26 February 2011

New position-new technology culture

I'm really excited to be working in the College of Extended Studies at SDSU. It's a future-oriented learning organization that's not going to go obsolete but rather thrive as public funding diminishes and people seek out credible and quality training and learning opportunities.

CES feels different already. It's more business-like than the culture of my job on the state side of SDSU. The courses and curriculum we produce generate revenue, which in turns supports what we do. I like that bottom line, because I like being effective and efficient. What could put a kink in that is the technology-culture. Everyone (but me) has a PC and the IT peeps keep them all locked down behind a Novell system. Haven't worked on one of those but for a few months in 2004 and will hope I don't have to again.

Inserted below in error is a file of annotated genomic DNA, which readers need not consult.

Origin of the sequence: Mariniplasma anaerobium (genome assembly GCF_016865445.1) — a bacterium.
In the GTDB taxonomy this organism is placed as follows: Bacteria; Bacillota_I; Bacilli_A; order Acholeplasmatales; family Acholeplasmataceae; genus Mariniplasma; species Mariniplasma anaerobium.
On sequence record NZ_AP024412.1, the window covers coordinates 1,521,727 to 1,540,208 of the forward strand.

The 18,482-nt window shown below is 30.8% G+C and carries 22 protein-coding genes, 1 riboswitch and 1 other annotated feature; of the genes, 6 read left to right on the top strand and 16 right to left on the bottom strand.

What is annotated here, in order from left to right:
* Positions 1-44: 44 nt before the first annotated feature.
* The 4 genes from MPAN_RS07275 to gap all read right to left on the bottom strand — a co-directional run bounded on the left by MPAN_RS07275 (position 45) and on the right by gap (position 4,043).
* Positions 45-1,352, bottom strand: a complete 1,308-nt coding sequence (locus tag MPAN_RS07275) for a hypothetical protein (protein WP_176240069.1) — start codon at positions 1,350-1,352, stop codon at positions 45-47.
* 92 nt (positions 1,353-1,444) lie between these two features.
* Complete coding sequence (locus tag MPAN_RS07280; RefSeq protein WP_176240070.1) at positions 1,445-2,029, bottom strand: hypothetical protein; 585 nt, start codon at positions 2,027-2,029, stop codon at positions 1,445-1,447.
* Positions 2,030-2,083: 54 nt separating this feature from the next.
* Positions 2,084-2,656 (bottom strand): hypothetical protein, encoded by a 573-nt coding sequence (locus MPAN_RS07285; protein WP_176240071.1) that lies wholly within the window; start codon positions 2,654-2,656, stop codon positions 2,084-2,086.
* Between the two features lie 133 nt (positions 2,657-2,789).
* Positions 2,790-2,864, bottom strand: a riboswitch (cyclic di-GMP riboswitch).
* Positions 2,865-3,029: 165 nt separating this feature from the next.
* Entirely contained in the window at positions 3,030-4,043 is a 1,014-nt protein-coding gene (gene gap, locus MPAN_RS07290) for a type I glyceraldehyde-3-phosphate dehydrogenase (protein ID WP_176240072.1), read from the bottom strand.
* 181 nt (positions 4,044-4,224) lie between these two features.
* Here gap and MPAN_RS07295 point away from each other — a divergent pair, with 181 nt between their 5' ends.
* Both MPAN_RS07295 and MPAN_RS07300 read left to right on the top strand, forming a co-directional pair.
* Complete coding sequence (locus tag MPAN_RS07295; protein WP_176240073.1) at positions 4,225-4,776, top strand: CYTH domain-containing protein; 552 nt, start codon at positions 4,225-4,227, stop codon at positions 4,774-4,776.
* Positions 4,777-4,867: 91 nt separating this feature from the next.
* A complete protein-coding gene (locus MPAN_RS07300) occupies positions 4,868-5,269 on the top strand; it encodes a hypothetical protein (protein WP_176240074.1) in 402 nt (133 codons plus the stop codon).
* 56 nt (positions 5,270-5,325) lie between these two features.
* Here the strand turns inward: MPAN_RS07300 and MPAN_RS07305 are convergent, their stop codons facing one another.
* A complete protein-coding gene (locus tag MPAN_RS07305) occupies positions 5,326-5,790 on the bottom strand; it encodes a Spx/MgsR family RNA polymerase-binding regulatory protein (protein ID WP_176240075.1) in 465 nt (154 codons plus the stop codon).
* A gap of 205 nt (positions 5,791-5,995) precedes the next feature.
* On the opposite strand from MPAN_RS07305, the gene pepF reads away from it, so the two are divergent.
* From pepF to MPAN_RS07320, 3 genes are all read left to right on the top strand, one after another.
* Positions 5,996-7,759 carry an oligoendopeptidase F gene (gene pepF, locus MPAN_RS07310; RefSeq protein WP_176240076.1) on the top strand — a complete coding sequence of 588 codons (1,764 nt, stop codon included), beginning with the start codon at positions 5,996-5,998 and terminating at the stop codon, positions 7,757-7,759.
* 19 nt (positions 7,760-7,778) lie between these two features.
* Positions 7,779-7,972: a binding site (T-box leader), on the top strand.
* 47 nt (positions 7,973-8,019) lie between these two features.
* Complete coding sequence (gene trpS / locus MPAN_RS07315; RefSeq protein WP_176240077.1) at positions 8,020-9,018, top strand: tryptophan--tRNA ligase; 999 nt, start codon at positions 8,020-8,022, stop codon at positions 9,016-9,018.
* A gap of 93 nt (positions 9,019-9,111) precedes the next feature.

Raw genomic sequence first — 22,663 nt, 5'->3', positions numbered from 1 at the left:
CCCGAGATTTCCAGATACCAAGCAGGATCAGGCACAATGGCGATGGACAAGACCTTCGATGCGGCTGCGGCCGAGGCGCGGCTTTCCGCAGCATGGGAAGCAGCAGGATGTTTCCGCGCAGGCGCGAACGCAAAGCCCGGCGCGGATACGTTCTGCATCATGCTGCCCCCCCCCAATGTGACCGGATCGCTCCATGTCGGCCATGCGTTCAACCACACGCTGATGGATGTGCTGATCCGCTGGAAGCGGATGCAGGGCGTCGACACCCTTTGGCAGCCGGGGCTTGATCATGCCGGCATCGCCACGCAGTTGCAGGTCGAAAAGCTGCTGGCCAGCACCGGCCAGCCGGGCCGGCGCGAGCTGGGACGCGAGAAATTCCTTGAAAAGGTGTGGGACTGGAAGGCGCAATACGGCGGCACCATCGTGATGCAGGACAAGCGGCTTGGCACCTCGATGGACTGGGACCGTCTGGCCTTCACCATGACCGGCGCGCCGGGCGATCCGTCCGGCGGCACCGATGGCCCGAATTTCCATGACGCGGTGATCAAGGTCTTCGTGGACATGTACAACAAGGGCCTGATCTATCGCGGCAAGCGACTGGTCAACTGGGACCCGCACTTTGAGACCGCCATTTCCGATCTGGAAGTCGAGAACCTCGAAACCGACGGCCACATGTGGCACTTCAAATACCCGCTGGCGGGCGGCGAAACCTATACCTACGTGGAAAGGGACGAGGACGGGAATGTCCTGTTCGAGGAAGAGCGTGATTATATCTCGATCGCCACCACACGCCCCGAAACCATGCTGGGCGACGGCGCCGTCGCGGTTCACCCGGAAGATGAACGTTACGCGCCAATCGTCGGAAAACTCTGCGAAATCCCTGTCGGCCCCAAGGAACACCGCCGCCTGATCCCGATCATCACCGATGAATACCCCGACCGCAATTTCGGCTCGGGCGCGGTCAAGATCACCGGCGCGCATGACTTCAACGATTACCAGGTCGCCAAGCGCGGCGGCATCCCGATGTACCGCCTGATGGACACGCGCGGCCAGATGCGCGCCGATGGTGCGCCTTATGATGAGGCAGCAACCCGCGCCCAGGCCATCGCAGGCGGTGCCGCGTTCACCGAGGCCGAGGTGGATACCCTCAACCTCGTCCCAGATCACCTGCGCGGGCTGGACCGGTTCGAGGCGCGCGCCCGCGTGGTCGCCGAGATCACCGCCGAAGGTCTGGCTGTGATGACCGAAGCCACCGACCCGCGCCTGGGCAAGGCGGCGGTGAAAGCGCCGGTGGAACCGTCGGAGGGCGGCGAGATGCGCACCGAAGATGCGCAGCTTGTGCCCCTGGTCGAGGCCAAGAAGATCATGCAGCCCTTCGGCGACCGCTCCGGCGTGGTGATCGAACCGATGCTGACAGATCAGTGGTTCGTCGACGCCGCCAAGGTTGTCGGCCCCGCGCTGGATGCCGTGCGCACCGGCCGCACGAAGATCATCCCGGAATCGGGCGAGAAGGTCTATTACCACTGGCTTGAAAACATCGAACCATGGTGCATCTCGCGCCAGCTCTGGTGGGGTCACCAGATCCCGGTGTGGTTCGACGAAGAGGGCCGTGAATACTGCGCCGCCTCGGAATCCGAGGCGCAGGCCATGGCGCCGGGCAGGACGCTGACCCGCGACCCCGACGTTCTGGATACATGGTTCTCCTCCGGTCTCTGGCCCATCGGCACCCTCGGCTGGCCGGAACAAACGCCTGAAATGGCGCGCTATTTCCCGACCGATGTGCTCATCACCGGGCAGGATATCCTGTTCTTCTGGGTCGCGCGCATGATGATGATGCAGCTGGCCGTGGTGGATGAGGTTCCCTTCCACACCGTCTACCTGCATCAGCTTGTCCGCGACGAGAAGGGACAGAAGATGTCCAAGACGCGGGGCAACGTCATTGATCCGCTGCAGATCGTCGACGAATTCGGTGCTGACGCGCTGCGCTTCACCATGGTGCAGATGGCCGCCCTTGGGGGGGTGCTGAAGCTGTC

When the workstation IT guy asked my "why" I needed to use the Mac side of the Boot Camped IMac in my office, I felt the fur on my back stand on end.  Luckily, I brought my laptop over from my old position and can use the wireless to do the work I need to do, which includes downloading software and having admin privs to my machine. That's apparently not allowed on CES machines connected to their Novell system, shared drive and intranet.

Bleh. No really.

We're meeting on Monday to sort this out, but I've been advised to choose my battles and not push on the issue of having admin privs on the networked machine. I'll take that advice, but seeing as I'm planning on being around for a while, I'll see how this all pans out over the years. IT departments should not be controlling user-experiences, particularly as they relate to work-flow, productivity and employee motivation.

Instead, IT should be collaborating with an organization's units to provide the best possible service they can to it "customers". That's the users like me, isn't it?